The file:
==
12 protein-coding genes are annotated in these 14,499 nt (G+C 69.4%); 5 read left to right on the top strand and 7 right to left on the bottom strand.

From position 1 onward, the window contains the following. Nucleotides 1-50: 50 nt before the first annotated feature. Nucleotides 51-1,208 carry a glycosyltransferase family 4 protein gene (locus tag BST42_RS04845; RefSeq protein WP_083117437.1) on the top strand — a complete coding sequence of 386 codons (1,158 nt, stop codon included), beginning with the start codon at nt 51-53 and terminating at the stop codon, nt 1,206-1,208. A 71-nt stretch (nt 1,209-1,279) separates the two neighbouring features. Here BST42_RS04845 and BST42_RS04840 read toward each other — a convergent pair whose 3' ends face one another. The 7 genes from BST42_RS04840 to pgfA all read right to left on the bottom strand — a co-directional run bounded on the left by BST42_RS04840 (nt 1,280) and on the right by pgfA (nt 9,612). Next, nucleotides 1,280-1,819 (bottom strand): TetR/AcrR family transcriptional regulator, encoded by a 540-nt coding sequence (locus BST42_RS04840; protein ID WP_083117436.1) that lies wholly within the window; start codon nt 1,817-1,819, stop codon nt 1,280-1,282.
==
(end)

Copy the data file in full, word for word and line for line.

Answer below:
12 protein-coding genes are annotated in these 14,499 nt (G+C 69.4%); 5 read left to right on the top strand and 7 right to left on the bottom strand.

From position 1 onward, the window contains the following. Nucleotides 1-50: 50 nt before the first annotated feature. Nucleotides 51-1,208 carry a glycosyltransferase family 4 protein gene (locus tag BST42_RS04845; RefSeq protein WP_083117437.1) on the top strand — a complete coding sequence of 386 codons (1,158 nt, stop codon included), beginning with the start codon at nt 51-53 and terminating at the stop codon, nt 1,206-1,208. A 71-nt stretch (nt 1,209-1,279) separates the two neighbouring features. Here BST42_RS04845 and BST42_RS04840 read toward each other — a convergent pair whose 3' ends face one another. The 7 genes from BST42_RS04840 to pgfA all read right to left on the bottom strand — a co-directional run bounded on the left by BST42_RS04840 (nt 1,280) and on the right by pgfA (nt 9,612). Next, nucleotides 1,280-1,819 (bottom strand): TetR/AcrR family transcriptional regulator, encoded by a 540-nt coding sequence (locus BST42_RS04840; protein ID WP_083117436.1) that lies wholly within the window; start codon nt 1,817-1,819, stop codon nt 1,280-1,282.